By C. David Chaffee, Chaffee Fiber Optics
Two Japanese groups demonstrated Thursday night at the OFC/NFOEC 2011 postdeadline paper sessions that they can send more than 100 terabits per second (Tbps) through one hair-thin optical fiber.
Qian et al. from NEC Laboratories America reached 101.7 Tbps over standard single-mode fiber using pilot-based phase noise mitigation. The team sent 370 wavelengths each with data rates of 294 Gbps over 165 km of standard single-mode fiber to achieve the results. The team said it achieved spectral efficiency of 11 bits/s/Hz, which it considered the highest reported spectral efficiency to date for wavelength-division multiplexing transmission.
A separate team, Sakaguchi et al. from Sumitomo Electric Industries in Japan, demonstrated 109 Tbps using spatial division multiplexed signals over a seven-core fiber. The Sumitomo group sent 97 colors through each of the cores at data rates of 172 Gbps (two 86 Gbps QPSK signals). The team sent the data over 16.8 km of fiber.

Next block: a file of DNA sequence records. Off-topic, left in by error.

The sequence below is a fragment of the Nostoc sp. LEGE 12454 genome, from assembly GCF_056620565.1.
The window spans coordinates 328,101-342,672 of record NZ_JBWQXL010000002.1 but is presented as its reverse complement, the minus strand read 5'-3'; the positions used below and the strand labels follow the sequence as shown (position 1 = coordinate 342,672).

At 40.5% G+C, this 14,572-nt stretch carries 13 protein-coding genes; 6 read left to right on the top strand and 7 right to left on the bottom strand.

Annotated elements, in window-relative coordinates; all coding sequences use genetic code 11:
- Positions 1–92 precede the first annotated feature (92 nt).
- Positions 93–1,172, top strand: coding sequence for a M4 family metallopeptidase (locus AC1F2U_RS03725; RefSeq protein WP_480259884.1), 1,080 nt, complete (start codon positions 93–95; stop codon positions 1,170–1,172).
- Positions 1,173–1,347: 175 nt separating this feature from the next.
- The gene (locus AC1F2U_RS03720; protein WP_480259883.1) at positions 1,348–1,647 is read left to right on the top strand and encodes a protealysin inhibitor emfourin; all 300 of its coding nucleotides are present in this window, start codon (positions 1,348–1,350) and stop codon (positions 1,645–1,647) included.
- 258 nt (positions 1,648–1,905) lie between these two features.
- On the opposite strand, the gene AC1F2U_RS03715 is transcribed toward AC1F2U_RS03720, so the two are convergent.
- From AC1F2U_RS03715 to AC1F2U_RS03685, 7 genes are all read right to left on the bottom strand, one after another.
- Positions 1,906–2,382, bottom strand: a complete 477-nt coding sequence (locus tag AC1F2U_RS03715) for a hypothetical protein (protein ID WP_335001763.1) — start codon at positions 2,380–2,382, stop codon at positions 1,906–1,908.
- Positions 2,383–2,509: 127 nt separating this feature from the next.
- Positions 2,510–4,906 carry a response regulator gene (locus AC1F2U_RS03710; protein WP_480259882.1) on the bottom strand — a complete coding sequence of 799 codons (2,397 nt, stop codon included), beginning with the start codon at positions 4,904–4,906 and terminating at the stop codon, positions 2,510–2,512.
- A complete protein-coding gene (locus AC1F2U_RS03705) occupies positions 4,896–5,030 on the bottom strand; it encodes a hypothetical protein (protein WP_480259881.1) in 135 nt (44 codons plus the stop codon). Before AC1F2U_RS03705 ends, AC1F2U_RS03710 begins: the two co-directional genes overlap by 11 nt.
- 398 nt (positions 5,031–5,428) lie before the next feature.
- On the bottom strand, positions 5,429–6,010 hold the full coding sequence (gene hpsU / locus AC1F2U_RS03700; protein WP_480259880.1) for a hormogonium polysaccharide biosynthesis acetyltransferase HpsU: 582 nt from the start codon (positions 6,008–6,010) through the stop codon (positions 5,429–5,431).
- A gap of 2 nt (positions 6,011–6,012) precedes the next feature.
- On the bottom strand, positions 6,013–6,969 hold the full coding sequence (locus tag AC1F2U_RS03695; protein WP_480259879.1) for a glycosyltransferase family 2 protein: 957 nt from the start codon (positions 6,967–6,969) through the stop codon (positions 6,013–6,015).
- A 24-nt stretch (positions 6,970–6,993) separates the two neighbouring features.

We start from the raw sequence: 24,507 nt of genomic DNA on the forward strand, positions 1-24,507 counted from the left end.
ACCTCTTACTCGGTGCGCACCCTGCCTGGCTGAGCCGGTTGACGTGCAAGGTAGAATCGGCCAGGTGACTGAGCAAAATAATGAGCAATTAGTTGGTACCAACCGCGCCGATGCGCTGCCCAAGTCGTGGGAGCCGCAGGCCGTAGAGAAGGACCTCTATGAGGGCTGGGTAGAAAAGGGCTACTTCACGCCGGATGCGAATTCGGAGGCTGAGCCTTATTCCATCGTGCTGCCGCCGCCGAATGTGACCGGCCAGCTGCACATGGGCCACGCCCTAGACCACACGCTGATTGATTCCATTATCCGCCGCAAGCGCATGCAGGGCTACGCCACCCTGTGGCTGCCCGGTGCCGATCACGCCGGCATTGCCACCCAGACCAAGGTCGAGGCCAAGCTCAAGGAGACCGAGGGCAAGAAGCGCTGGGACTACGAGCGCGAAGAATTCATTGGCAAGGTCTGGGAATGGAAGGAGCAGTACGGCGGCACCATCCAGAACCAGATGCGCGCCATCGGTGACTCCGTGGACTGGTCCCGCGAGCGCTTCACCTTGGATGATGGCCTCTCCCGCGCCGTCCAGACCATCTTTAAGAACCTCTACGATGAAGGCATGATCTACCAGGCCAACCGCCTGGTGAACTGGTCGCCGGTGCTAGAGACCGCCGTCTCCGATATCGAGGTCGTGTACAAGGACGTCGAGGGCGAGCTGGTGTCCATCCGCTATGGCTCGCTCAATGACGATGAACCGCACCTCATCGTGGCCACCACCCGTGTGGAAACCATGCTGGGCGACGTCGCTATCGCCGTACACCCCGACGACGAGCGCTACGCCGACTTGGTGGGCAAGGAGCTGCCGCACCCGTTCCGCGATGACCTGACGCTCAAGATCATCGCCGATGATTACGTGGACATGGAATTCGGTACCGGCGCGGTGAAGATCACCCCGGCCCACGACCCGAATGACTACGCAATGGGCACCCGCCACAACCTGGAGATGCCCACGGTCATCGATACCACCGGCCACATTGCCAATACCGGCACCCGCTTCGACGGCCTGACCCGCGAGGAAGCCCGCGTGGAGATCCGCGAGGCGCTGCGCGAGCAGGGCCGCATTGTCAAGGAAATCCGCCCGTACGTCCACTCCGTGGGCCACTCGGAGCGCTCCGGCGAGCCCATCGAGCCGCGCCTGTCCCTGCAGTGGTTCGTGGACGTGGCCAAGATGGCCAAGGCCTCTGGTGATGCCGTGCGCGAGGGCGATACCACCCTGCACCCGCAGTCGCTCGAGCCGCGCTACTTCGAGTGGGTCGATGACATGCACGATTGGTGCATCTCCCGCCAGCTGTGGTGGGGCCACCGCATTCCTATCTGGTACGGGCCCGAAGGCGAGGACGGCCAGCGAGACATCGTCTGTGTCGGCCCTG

The 34 postdeadline papers came from a variety of sources, including Oracle Labs, IBM, NEC Labs America, Hewlett-Packard, ZTE, the University of Southampton, the Technical University of Denmark, the Heinrich Hertz Institute, Alcatel-Lucent Bell Labs, AT&T Labs, TE Subcom, Sumitomo Electric Industries, the University of Melbourne, Karlsruhe Institute of Technology, the University of California-San Diego, the Technical University of Berlin, Infinera, Alcatel-Lucent, the Technical University of Carolo-Wilhelmina zu Braunschweig, Nokia-Siemens Networks and NTT Photonics Labs.
C. David Chaffee (email@example.com) owns Chaffee Fiber Optics, a Baltimore-based firm that specializes in analyzing developments in fiber optics and publishing on the state of the industry.
Fiber optics, OFC/NFOEC